“On the Choice of a Wife” is an essay by the English author H. G. Wells (1866–1946) first published in The Pall Mall GazetteEvening newspaper launched in London in 1865, which introduced investigative journalism into British journalism, along with other innovations. in 1895 and subsequently in Certain Personal MattersCollection of 39 mainly humorous essays and articles by H. G. Wells, first published in 1897. (1897).[1] Told as a first-person narrative, it offers advice to young men on choosing a wife wisely.


The narrator begins by stating that most young men would choose as their wife a young woman of “one-and-twenty or less, inexperienced, extremely pretty, graceful, and well dressed, not too clever, accomplished …”, but goes on to suggest that beauty in a prospective wife should be avoided. Not because beauty inevitably fades – “the fundamental and enduring grace of womanhood goes down to the skeleton; you cannot have a pretty face without a pretty skull” – but because it inevitably masks some imperfection that will become evident in due course; “No beauty is a beauty to her husband”.

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H. G. Wells, c. 1918
Wikimedia Commons

Therefore, suggests the narrator, it is better to choose a thoroughly plain woman. Over time certain of her features and characteristics will begin to seem attractive, perhaps the waviness of her hair, or a lack of clumsiness, and over time the man will find in her “beauty enough and to spare”, but it will be a safely hidden treasure, unlike the beauty for all the world to see. The narrator goes on observe that many young men choose a wife who is too young:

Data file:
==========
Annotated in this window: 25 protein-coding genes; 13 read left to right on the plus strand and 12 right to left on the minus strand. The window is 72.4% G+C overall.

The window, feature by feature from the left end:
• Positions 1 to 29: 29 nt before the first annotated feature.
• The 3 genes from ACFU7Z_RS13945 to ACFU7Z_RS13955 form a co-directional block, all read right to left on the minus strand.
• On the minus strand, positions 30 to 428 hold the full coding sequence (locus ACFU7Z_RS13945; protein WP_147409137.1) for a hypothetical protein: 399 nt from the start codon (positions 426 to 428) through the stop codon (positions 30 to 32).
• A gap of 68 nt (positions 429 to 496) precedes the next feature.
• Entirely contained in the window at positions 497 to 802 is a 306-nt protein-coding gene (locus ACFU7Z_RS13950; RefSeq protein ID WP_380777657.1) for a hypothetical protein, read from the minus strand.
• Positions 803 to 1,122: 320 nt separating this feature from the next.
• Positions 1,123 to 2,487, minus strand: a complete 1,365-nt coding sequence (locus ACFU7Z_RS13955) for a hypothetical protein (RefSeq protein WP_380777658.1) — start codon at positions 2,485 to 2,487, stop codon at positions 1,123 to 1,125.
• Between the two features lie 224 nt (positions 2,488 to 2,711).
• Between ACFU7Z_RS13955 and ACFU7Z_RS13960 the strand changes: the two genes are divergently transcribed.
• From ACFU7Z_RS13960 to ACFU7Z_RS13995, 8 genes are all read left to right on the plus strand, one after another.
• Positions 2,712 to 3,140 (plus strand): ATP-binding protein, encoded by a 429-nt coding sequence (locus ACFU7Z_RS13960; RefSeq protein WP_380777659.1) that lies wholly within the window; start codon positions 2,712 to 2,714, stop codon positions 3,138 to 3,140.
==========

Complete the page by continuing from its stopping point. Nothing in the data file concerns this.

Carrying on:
Marriage has been defined as a foolish bargain in which one man provides for another man’s daughter, but there is no reason why this should go so far as completing her education. If your conception of happiness is having something pretty and innocent and troublesome about you, something that you can cherish and make happy, a pet rabbit is in every way preferable … the ideal wife, I am persuaded, from the close observation of many years, is invariably, by some mishap, a widow.

The narrator goes on to warn against choosing a wife with “social charm” or “accomplishments”, observing that the former create a home that is a cross between a museum and a casual ward, and the latter as “like marrying a slightly more complicated barrel-organ”, as the limitations of their accomplishments become apparent.

To conclude, a summary. The woman you choose should be plain, as plain as you can find, as old or older than yourself, devoid of social gifts or accomplishments, poor – for your self-respect – and with a certain amiable untidiness … And, by the bye, I had almost forgotten! Never by any chance marry a girl whose dresses do up at the back, unless you can afford her a maid or so of her own.

See also

  • H. G. Wells bibliographyList of publications written by H. G. Wells during the more than fifty years of his literary career.



External links